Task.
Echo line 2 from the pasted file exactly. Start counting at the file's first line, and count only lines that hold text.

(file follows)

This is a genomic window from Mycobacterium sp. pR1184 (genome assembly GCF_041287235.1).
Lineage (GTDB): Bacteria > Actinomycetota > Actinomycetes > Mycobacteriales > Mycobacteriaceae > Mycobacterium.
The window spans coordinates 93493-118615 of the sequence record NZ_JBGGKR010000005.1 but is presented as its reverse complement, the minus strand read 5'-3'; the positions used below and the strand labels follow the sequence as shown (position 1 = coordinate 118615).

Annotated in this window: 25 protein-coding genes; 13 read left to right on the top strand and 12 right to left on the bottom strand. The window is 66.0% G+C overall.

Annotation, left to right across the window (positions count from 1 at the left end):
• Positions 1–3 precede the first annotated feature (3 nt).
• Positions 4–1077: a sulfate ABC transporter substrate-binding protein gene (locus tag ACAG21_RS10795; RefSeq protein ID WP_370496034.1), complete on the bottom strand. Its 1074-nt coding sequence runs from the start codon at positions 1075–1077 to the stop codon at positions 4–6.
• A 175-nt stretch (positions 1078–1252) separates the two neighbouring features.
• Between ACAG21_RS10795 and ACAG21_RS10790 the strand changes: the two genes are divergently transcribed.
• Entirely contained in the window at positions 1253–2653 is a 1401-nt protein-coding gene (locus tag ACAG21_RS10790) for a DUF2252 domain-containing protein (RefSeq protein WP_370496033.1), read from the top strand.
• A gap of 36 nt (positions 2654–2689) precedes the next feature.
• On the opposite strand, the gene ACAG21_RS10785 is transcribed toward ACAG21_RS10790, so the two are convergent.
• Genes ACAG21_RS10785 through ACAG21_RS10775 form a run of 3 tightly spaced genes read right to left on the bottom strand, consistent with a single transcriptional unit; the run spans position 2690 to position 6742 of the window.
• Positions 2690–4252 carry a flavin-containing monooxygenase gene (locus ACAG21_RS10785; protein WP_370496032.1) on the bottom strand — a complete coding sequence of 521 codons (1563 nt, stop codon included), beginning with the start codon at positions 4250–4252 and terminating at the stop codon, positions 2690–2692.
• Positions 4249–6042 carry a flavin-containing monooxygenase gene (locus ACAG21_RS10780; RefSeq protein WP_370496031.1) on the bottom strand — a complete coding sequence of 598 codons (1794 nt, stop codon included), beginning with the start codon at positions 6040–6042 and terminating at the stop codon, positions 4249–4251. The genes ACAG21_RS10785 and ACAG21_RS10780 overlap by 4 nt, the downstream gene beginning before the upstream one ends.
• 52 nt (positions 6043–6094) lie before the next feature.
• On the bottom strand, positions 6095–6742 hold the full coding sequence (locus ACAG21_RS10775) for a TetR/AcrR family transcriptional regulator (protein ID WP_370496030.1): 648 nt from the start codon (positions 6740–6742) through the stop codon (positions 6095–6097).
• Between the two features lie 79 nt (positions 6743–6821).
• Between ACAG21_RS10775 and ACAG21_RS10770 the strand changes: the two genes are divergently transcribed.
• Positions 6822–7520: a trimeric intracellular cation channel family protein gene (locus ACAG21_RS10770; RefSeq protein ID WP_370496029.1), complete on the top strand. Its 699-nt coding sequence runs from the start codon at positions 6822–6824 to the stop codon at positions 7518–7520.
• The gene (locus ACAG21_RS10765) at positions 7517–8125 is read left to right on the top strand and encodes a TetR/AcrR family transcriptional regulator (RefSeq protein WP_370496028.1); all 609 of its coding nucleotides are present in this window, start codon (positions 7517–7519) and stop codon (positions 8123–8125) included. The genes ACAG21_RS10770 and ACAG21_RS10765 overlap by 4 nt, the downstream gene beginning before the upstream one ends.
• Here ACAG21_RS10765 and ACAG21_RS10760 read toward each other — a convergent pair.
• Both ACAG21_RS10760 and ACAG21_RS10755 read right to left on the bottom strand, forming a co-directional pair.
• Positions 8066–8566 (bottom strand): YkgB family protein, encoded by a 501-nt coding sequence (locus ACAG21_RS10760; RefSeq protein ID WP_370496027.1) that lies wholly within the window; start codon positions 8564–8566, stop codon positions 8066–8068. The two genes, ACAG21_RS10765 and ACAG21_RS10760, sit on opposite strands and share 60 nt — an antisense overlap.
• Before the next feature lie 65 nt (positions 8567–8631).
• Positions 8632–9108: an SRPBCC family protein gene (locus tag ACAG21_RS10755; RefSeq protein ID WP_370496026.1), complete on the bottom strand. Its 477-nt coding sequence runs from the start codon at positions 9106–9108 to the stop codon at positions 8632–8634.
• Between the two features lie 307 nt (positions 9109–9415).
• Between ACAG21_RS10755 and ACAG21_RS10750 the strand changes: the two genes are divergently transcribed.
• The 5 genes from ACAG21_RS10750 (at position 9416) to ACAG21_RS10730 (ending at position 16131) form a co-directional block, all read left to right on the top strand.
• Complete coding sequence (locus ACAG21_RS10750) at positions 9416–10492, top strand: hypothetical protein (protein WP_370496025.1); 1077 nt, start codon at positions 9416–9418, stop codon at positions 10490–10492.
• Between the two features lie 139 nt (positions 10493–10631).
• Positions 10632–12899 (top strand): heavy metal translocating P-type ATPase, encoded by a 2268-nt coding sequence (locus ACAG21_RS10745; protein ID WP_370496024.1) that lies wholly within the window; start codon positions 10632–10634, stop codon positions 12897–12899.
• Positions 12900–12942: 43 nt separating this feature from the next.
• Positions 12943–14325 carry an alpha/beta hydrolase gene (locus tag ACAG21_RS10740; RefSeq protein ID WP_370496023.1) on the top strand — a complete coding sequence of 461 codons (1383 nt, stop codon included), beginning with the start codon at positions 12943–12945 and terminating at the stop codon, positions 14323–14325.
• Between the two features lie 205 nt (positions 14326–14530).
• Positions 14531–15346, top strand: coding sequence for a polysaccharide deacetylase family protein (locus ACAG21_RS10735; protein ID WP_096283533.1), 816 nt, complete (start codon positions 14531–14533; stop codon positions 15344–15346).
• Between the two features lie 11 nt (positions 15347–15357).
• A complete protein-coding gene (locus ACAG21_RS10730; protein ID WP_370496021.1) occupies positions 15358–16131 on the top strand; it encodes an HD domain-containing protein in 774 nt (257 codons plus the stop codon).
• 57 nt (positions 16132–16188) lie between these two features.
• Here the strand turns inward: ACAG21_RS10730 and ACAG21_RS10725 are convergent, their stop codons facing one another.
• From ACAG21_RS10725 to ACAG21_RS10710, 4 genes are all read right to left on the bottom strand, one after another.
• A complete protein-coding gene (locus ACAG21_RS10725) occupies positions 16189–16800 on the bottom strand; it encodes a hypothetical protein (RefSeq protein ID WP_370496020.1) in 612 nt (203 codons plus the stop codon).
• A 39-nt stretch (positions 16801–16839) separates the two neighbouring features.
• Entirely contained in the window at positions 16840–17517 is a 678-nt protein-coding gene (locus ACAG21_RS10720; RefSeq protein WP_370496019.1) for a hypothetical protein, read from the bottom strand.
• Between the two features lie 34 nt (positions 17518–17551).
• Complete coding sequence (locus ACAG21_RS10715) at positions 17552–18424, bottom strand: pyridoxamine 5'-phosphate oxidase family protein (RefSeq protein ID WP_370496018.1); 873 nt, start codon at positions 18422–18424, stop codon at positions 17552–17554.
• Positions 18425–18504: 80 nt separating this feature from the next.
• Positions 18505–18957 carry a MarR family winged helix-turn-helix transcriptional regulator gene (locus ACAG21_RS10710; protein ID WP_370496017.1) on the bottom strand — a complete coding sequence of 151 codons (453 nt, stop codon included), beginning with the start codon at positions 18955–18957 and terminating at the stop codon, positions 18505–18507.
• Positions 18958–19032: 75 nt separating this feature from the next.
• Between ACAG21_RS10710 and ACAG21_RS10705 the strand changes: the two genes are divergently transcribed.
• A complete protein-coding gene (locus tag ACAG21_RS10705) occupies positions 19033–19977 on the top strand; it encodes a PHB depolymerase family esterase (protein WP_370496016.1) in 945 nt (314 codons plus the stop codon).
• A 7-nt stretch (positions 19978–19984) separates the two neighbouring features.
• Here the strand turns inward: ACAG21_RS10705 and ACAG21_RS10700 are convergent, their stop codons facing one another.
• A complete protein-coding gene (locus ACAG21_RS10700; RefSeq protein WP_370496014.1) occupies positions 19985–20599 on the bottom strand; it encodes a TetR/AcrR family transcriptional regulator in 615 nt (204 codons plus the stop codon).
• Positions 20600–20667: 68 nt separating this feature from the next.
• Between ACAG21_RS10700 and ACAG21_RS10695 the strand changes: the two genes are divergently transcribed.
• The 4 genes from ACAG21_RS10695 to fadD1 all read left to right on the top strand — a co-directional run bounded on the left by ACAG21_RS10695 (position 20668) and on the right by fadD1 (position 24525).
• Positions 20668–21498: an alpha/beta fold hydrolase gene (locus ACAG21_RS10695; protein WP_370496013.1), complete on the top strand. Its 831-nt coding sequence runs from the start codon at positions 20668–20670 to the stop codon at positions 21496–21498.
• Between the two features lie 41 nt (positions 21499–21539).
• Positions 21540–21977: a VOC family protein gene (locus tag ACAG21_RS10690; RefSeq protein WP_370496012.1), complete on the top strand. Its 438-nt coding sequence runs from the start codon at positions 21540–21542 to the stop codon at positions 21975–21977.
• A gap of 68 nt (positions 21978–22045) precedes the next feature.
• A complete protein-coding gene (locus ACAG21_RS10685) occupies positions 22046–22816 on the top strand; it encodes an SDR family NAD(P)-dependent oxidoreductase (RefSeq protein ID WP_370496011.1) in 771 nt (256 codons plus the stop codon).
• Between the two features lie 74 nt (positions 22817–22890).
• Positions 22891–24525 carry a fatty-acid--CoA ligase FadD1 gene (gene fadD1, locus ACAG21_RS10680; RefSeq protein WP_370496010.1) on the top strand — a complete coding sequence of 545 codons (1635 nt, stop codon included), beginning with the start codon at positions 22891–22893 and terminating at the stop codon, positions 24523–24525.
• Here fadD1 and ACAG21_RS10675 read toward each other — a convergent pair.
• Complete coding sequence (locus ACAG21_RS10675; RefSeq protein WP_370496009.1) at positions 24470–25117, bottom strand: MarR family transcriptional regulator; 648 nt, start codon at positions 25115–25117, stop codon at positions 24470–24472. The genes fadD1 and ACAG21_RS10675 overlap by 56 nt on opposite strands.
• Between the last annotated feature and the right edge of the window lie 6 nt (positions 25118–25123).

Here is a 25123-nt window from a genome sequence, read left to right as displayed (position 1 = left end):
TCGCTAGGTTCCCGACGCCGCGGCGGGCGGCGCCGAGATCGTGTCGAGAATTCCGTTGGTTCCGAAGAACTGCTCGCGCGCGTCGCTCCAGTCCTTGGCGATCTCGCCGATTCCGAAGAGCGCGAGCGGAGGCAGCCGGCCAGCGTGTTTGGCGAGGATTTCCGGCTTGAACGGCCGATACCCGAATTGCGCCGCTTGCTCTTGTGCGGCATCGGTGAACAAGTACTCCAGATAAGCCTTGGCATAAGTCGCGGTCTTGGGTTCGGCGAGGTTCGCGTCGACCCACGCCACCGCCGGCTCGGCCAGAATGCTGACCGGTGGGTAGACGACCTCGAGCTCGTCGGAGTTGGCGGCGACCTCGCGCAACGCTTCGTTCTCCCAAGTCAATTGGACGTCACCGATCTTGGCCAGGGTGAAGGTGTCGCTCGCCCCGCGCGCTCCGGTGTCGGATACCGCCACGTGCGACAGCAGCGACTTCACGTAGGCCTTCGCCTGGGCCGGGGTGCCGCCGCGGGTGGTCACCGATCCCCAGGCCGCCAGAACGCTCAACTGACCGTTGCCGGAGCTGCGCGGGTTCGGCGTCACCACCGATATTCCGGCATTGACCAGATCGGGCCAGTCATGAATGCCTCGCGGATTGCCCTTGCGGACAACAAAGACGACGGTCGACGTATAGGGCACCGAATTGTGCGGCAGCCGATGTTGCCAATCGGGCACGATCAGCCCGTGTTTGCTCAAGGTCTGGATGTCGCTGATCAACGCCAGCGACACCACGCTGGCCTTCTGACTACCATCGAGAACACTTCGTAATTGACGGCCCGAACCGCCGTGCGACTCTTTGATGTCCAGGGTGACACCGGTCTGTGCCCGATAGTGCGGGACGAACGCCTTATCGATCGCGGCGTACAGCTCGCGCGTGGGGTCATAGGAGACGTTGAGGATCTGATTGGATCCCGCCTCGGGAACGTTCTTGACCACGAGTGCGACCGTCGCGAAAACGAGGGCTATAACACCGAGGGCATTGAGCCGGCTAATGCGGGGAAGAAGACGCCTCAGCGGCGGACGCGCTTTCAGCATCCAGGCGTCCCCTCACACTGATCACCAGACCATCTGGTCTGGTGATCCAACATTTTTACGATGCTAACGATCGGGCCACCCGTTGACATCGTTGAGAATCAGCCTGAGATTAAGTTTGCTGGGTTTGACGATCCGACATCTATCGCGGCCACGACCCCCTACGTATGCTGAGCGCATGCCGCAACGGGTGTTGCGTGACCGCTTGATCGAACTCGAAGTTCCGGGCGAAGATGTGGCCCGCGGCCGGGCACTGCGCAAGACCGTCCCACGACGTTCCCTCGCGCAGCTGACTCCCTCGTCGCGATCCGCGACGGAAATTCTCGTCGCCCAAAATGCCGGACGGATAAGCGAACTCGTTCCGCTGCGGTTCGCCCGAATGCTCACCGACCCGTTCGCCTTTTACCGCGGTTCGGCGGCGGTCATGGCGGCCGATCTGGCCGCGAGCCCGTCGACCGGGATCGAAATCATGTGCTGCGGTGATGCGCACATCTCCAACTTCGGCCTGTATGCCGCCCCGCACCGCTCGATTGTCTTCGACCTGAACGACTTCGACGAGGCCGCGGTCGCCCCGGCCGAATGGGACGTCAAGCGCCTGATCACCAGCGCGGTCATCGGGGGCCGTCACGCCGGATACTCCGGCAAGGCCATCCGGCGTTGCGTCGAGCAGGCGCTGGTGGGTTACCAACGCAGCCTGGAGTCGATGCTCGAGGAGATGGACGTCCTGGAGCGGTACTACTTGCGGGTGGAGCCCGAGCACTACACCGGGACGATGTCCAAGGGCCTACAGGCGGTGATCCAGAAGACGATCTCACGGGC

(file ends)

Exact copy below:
Lineage (GTDB): Bacteria > Actinomycetota > Actinomycetes > Mycobacteriales > Mycobacteriaceae > Mycobacterium.